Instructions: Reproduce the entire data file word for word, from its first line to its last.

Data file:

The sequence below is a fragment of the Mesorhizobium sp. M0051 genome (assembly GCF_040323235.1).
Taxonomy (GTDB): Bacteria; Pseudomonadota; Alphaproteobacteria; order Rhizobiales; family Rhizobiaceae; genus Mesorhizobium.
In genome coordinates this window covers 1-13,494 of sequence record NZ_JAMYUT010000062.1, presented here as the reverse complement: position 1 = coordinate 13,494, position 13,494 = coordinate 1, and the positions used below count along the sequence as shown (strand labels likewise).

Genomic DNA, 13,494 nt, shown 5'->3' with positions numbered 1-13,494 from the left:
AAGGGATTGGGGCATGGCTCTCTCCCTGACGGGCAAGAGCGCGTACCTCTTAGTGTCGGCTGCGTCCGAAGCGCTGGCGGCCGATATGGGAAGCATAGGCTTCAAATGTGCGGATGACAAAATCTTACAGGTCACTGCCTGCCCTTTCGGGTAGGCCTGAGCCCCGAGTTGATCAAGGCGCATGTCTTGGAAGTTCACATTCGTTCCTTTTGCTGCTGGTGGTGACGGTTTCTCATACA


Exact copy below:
The sequence below is a fragment of the Mesorhizobium sp. M0051 genome (assembly GCF_040323235.1).
Taxonomy (GTDB): Bacteria; Pseudomonadota; Alphaproteobacteria; order Rhizobiales; family Rhizobiaceae; genus Mesorhizobium.
In genome coordinates this window covers 1-13,494 of sequence record NZ_JAMYUT010000062.1, presented here as the reverse complement: position 1 = coordinate 13,494, position 13,494 = coordinate 1, and the positions used below count along the sequence as shown (strand labels likewise).

Genomic DNA, 13,494 nt, shown 5'->3' with positions numbered 1-13,494 from the left:
AAGGGATTGGGGCATGGCTCTCTCCCTGACGGGCAAGAGCGCGTACCTCTTAGTGTCGGCTGCGTCCGAAGCGCTGGCGGCCGATATGGGAAGCATAGGCTTCAAATGTGCGGATGACAAAATCTTACAGGTCACTGCCTGCCCTTTCGGGTAGGCCTGAGCCCCGAGTTGATCAAGGCGCATGTCTTGGAAGTTCACATTCGTTCCTTTTGCTGCTGGTGGTGACGGTTTCTCATACA